Types of Supply Chain Risks

  • Internal or External to the local firm

  • Internal or External to the supply chain


Supply Chain Risk Sources

  • Organizational risk

  • Network risk

  • Environmental risk


What are the Risks in Supply?

Production or Quality Problems

Capacity

Forecast Errors/ Surge

Procurement

Inventory

Loss of Intellectual Property

  • Disruptions/Disasters

  • Delays

  • IT System Failures

  • Transportation and Infrastructure

  • International Trade and Transportation

  • Supplier Health


Some Recent Events

  • Pirates off the coast of Somalia

  • Chile Volcano 2011

  • Poor Software Implementation

  • Nike’s Child Labor Issue

  • Hurricane Katrina

Why Important Now???


Surprised  Prepared

  • Insurance companies and actuaries can tell you the risk associated with most “disaster” events

    • E.g., fires, earthquakes

    • Sometimes you can buy insurance to protect you financially

      • Insurance premiums will reward those with low risk positions

    • Today, most companies can’t buy significant amounts of disruption insurance

  • Corporate governance reforms are putting a lot of emphasis on risk management.


Supply Chain Risk Management Strategies Avoidance

  • Exiting a market (or product) or delay entering a market (or product)

  • Postponement - delay commitment of resources to maintain utmost flexibility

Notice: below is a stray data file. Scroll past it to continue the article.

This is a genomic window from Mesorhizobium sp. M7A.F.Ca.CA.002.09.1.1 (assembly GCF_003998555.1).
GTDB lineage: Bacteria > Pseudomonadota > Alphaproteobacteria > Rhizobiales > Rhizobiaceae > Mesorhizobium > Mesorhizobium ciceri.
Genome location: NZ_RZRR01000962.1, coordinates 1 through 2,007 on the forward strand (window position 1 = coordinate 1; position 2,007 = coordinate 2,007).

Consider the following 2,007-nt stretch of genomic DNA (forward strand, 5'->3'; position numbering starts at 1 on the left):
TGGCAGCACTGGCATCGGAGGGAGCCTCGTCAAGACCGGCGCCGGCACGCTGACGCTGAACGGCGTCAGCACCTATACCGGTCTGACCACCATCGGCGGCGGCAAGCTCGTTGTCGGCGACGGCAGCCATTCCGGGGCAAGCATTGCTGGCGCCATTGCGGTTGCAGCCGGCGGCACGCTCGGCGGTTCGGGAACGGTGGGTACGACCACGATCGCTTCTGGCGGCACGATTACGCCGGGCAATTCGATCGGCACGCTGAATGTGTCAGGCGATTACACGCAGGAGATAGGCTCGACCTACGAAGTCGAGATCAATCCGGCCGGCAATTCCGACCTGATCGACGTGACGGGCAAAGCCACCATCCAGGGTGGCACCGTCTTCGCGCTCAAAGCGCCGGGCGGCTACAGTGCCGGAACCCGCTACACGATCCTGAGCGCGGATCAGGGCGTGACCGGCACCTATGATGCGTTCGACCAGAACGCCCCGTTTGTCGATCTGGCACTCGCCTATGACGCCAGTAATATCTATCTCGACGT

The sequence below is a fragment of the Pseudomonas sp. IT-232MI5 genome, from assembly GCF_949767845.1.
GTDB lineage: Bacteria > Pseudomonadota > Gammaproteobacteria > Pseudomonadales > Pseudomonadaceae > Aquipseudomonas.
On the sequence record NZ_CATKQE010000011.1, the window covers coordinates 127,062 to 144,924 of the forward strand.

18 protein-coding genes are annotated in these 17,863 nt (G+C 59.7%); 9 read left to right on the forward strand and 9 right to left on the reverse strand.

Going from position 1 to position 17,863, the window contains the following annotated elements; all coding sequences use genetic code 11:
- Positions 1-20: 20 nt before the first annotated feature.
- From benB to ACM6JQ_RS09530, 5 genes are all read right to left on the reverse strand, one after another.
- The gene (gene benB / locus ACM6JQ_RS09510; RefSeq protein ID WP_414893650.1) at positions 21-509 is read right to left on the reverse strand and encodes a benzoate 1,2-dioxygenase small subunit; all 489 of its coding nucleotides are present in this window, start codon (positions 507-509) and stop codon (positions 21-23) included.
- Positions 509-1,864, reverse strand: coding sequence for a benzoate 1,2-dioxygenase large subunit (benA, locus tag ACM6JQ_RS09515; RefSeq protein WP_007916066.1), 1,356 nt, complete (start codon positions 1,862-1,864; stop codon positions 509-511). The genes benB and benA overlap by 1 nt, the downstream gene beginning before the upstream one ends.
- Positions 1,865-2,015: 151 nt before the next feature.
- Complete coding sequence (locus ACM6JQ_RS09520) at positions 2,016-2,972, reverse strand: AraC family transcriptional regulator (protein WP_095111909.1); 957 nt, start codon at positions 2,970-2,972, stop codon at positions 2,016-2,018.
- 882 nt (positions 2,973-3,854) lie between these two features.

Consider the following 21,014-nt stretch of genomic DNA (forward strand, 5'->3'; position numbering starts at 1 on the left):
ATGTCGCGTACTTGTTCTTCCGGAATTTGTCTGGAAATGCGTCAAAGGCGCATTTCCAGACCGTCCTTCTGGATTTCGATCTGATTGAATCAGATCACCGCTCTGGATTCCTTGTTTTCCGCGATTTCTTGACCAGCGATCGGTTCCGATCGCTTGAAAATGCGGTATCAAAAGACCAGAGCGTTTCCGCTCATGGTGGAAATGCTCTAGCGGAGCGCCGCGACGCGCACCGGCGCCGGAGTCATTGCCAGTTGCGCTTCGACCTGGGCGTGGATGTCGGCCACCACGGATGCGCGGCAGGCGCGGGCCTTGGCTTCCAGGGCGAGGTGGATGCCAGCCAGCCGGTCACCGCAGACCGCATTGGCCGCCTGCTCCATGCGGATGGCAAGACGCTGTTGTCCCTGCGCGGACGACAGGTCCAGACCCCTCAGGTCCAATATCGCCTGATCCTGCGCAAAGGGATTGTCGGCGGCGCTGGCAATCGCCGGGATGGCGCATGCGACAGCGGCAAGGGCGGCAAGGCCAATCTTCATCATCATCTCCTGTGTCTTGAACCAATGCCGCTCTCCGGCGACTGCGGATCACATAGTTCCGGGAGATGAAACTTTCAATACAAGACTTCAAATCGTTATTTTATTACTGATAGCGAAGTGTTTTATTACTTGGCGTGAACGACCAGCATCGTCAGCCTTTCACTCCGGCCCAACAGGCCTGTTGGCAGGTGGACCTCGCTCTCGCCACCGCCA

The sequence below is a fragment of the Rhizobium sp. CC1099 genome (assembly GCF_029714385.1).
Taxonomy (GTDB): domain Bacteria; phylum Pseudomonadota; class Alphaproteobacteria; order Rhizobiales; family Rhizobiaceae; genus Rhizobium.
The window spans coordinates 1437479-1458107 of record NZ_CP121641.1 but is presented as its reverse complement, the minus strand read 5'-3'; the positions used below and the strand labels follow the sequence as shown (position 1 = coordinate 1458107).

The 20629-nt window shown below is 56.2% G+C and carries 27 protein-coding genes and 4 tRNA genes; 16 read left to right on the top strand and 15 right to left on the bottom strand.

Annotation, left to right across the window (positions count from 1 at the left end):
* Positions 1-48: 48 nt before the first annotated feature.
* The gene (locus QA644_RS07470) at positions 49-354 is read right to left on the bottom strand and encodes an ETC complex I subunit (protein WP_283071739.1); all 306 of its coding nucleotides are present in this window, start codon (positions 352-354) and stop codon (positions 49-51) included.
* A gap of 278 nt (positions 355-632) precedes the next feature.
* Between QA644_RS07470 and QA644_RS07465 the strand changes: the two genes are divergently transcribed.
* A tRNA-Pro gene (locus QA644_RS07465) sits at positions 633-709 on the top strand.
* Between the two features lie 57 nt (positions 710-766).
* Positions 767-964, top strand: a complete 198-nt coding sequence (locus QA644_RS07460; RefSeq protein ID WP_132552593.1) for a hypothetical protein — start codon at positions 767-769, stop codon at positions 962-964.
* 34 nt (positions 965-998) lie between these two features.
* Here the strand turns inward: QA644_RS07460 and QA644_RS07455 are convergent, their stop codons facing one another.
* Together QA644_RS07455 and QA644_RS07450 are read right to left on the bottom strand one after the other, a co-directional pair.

• Speculation - assuming risk to gain competitive advantage

  • Hedging - globally dispersing your portfolio of suppliers, customers and facilities


Supply Chain Risk Management Strategies Control

  • Vertical and lateral integration of suppliers and business partners

  • Transferring/sharing risk - outsourcing, off-shoring, contracting

  • Security - identifying and protecting against unwanted penetration


Building Robust Supply Chains   

  • Robust: 3 conditions for robustness:

    • Resilience

    • Reconfigurable

    • Recovery

  • Resilience: the supply chain suffers minor disruption and remains unaffected for the most part. This was no surprise at all!

  • Reconfigurable: the disruption is more severe but mitigation plans have been formulated and response time is immediate. This was a foreseeable surprise!

  • Recovery: in case of failure, plans have been made for crisis management and path to recovery. This could be the unforeseeable, but time to recovery is minimized!


Kidney Failure and Supply Chain Risk

  • A drop in the bucket can create global waves?

  • Nearly 300,000 people, mostly children sick from acute kidney failure

  • The result of chemicals added to raw milk and animal feed

  • Magnitude of this drop unanticipated by the food industry not previously experienced